Rentrak CEO Pitches Stable, Reliable Data In Ad Effort
Enter a hastily created banner ad running Friday on MediaPost.com that looks to further Rentrak's case it offers the most stable, reliable TV measurement in the industry.
The ad will not win a Clio. Its crude look resembles a law firm trying to recruit injured workers for a class-action suit.
"An URGENT open letter to the TV industry," reads the message on a TV screen. That alternates with "ATTENTION: Top TV Executives."
The click-through leads to a "Dear Colleagues" letter from CEO Bill Livek that positions Rentrak as sort of an outstanding portfolio manager and type of insurance company. As usual, Rentrak doesn't encourage advertisers or networks to drop Nielsen, just sign up for Rentrak as a complementary offering -- in this case perhaps a more dependable one.
Livek declined to say whether the ad was in response to the Nielsen issues, but said: "We made the decision to run this yesterday because it was a timely message."
Nielsen said Friday its problems were with a "program viewing frequency metric" and are "not connected to buying platforms" for TV advertising. It had reported to clients that the matter involved "incorrect data for time-shifted data streams" within one of its systems after a change in procedures.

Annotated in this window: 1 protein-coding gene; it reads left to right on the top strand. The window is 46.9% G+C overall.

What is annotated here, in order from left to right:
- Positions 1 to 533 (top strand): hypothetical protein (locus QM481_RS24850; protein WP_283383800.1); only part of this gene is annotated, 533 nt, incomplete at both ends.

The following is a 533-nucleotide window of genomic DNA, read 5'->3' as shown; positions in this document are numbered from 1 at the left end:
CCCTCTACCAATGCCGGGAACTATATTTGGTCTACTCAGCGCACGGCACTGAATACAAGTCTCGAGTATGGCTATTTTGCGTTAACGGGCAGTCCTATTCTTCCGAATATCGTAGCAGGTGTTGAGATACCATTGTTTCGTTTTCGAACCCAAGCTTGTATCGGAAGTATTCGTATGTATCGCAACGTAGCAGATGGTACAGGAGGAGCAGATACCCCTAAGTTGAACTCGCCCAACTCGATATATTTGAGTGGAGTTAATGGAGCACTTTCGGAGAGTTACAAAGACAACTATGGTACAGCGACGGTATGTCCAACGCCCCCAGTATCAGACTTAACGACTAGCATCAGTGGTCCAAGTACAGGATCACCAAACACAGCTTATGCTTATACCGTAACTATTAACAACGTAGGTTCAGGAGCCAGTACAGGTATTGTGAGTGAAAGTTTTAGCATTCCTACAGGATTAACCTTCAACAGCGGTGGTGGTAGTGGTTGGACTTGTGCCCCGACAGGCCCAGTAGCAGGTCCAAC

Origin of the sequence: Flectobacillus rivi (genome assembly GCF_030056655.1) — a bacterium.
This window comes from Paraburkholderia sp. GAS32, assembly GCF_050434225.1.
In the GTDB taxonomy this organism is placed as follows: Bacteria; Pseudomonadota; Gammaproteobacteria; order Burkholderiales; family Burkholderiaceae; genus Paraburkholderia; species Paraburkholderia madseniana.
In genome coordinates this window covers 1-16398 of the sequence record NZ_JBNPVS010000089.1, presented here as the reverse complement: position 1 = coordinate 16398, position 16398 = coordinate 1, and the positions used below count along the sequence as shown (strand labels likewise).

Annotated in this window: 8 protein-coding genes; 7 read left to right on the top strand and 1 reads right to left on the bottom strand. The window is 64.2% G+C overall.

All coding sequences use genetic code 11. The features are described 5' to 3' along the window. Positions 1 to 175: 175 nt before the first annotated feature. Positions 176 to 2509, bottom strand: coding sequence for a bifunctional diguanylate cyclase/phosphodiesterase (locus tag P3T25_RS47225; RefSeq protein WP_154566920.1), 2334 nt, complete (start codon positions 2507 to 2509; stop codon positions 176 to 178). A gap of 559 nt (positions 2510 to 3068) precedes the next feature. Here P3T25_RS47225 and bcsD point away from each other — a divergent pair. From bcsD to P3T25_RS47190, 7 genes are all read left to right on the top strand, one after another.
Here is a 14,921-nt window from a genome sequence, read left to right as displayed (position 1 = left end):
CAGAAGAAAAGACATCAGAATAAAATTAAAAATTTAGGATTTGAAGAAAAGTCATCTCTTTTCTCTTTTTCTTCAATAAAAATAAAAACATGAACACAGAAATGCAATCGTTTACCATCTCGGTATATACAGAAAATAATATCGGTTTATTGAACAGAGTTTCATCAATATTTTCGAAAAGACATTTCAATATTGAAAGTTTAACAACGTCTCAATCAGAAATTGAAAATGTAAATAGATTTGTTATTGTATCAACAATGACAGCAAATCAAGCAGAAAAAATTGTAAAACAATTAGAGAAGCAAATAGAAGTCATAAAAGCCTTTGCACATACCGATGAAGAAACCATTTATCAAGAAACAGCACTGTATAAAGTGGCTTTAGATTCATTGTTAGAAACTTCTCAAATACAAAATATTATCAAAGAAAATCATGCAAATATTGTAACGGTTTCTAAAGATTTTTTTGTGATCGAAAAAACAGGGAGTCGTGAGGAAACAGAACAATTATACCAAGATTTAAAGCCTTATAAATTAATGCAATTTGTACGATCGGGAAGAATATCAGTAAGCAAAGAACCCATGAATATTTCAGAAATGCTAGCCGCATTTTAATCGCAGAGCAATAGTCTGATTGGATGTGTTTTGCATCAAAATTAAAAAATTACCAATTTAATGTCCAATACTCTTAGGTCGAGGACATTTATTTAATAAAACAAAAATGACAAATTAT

Livek's pitch letter says: "In any marketplace, the successful investor relies on diversity in investments to minimize risk. Whether it is in worldwide trade, where companies use multiple currencies such as hedging against drops in the Euro through investments in a more stable currency; or in a person's own portfolio, diversity is the best protection in a volatile world."
Kind of sounds like Charles Schwab, no?
"We invite advertisers, networks and agencies to contact us to build the insurance of diversity into their TV ratings portfolio," Livek continues. "Problems will pop up from time to time, but those who are insuring themselves through Rentrak are protected."
Did Rentrak draw inspiration from a direct-mail piece from Prudential?
Livek's letter never mentions Nielsen. Needless to say, however, a reference to "problems" that can "pop up" doesn't leave much to the imagination.
"What happened with the sample currency is a reminder that ad agencies need to make sure they have an insurance policy against volatility," Livek said.
In the letter, Rentrak mentions it culls data from 19 million TV sets, a contrast to Nielsen's much smaller panels. With "census-like" set-top-box data, Rentrak believes its data can minimize volatility.
The Livek letter closes with a plea for potential clients to call. Spend 15 minutes and Rentrak could provide 15% more stable ratings?